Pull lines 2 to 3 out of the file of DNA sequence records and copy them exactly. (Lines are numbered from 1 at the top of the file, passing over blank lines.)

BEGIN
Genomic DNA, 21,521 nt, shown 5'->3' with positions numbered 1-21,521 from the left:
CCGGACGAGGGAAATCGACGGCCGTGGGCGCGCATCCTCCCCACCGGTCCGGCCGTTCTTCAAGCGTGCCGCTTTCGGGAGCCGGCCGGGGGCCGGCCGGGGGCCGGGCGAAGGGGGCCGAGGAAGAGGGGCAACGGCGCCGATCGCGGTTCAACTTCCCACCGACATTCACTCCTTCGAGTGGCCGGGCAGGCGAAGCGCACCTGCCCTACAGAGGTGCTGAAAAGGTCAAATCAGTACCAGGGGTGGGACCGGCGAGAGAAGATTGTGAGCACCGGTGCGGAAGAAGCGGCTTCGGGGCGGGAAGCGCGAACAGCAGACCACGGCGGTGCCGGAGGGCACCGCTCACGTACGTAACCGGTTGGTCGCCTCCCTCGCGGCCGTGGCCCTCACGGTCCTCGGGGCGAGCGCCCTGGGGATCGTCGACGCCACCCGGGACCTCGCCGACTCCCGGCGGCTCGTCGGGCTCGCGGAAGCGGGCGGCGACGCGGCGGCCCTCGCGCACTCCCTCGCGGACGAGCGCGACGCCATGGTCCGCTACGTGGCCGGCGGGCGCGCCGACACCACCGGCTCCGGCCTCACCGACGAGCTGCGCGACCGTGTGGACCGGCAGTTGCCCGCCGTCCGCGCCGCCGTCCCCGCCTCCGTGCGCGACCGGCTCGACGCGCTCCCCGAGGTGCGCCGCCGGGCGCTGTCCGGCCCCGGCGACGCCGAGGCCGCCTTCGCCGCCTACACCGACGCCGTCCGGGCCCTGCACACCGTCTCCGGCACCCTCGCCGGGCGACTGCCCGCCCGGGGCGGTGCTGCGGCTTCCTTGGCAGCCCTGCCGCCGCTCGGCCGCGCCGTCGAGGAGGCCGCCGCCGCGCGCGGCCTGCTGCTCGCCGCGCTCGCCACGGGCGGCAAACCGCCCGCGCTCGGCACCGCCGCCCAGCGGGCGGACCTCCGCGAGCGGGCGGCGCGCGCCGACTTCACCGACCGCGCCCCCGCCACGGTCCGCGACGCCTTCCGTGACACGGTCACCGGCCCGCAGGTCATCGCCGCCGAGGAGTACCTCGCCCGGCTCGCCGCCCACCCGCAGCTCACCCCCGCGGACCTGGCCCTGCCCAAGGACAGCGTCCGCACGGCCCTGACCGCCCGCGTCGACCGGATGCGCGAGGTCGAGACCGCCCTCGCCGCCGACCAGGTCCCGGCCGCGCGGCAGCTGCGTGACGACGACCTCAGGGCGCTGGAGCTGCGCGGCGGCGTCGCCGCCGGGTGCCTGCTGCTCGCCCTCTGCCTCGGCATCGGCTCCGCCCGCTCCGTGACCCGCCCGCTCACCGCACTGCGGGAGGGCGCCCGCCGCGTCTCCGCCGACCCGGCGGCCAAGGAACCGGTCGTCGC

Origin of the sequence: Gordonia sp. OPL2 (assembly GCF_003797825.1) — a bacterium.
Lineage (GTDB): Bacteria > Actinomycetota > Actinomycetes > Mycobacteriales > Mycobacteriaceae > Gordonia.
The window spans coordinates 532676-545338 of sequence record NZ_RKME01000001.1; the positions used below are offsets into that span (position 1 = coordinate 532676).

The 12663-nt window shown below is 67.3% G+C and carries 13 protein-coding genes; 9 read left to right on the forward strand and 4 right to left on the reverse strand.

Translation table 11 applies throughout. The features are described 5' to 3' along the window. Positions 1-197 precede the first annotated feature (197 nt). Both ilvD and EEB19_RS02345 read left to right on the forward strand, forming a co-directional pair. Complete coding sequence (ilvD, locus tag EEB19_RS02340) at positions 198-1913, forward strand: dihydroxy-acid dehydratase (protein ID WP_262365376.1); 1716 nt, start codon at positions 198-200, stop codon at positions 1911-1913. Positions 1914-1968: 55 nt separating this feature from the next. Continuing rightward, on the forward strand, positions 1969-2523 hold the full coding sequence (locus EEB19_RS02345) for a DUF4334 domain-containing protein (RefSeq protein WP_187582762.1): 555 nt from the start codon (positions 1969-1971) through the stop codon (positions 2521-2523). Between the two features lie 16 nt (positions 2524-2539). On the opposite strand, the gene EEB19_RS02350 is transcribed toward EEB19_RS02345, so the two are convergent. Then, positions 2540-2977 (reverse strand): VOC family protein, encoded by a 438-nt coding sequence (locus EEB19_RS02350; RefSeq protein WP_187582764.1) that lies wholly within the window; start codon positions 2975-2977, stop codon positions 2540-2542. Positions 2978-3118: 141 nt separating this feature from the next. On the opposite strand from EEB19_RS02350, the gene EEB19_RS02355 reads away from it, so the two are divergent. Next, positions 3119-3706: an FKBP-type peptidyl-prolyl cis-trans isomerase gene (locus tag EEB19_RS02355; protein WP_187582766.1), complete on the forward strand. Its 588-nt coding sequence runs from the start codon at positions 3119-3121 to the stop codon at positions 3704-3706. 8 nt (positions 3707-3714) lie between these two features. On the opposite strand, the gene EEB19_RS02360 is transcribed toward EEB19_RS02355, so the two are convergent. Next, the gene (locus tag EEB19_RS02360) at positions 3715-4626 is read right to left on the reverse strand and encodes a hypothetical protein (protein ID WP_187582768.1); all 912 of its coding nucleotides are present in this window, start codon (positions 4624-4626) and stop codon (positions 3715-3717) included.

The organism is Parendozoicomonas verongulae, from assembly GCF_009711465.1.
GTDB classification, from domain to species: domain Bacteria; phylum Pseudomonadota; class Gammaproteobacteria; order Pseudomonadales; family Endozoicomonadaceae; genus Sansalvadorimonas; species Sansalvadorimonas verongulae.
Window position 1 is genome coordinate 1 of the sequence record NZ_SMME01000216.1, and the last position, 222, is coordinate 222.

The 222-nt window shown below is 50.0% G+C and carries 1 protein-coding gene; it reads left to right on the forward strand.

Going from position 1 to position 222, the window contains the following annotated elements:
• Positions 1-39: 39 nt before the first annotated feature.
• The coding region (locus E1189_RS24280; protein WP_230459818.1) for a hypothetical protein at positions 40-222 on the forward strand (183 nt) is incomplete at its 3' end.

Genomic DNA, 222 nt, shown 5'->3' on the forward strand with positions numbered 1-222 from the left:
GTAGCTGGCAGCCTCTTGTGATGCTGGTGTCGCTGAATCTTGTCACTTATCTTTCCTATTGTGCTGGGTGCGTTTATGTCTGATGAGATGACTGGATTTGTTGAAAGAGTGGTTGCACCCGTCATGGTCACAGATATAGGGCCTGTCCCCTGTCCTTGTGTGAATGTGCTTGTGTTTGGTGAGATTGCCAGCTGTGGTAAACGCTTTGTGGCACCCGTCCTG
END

CCGGACGAGGGAAATCGACGGCCGTGGGCGCGCATCCTCCCCACCGGTCCGGCCGTTCTTCAAGCGTGCCGCTTTCGGGAGCCGGCCGGGGGCCGGCCGGGGGCCGGGCGAAGGGGGCCGAGGAAGAGGGGCAACGGCGCCGATCGCGGTTCAACTTCCCACCGACATTCACTCCTTCGAGTGGCCGGGCAGGCGAAGCGCACCTGCCCTACAGAGGTGCTGAAAAGGTCAAATCAGTACCAGGGGTGGGACCGGCGAGAGAAGATTGTGAGCACCGGTGCGGAAGAAGCGGCTTCGGGGCGGGAAGCGCGAACAGCAGACCACGGCGGTGCCGGAGGGCACCGCTCACGTACGTAACCGGTTGGTCGCCTCCCTCGCGGCCGTGGCCCTCACGGTCCTCGGGGCGAGCGCCCTGGGGATCGTCGACGCCACCCGGGACCTCGCCGACTCCCGGCGGCTCGTCGGGCTCGCGGAAGCGGGCGGCGACGCGGCGGCCCTCGCGCACTCCCTCGCGGACGAGCGCGACGCCATGGTCCGCTACGTGGCCGGCGGGCGCGCCGACACCACCGGCTCCGGCCTCACCGACGAGCTGCGCGACCGTGTGGACCGGCAGTTGCCCGCCGTCCGCGCCGCCGTCCCCGCCTCCGTGCGCGACCGGCTCGACGCGCTCCCCGAGGTGCGCCGCCGGGCGCTGTCCGGCCCCGGCGACGCCGAGGCCGCCTTCGCCGCCTACACCGACGCCGTCCGGGCCCTGCACACCGTCTCCGGCACCCTCGCCGGGCGACTGCCCGCCCGGGGCGGTGCTGCGGCTTCCTTGGCAGCCCTGCCGCCGCTCGGCCGCGCCGTCGAGGAGGCCGCCGCCGCGCGCGGCCTGCTGCTCGCCGCGCTCGCCACGGGCGGCAAACCGCCCGCGCTCGGCACCGCCGCCCAGCGGGCGGACCTCCGCGAGCGGGCGGCGCGCGCCGACTTCACCGACCGCGCCCCCGCCACGGTCCGCGACGCCTTCCGTGACACGGTCACCGGCCCGCAGGTCATCGCCGCCGAGGAGTACCTCGCCCGGCTCGCCGCCCACCCGCAGCTCACCCCCGCGGACCTGGCCCTGCCCAAGGACAGCGTCCGCACGGCCCTGACCGCCCGCGTCGACCGGATGCGCGAGGTCGAGACCGCCCTCGCCGCCGACCAGGTCCCGGCCGCGCGGCAGCTGCGTGACGACGACCTCAGGGCGCTGGAGCTGCGCGGCGGCGTCGCCGCCGGGTGCCTGCTGCTCGCCCTCTGCCTCGGCATCGGCTCCGCCCGCTCCGTGACCCGCCCGCTCACCGCACTGCGGGAGGGCGCCCGCCGCGTCTCCGCCGACCCGGCGGCCAAGGAACCGGTCGTCGC

Origin of the sequence: Gordonia sp. OPL2 (assembly GCF_003797825.1) — a bacterium.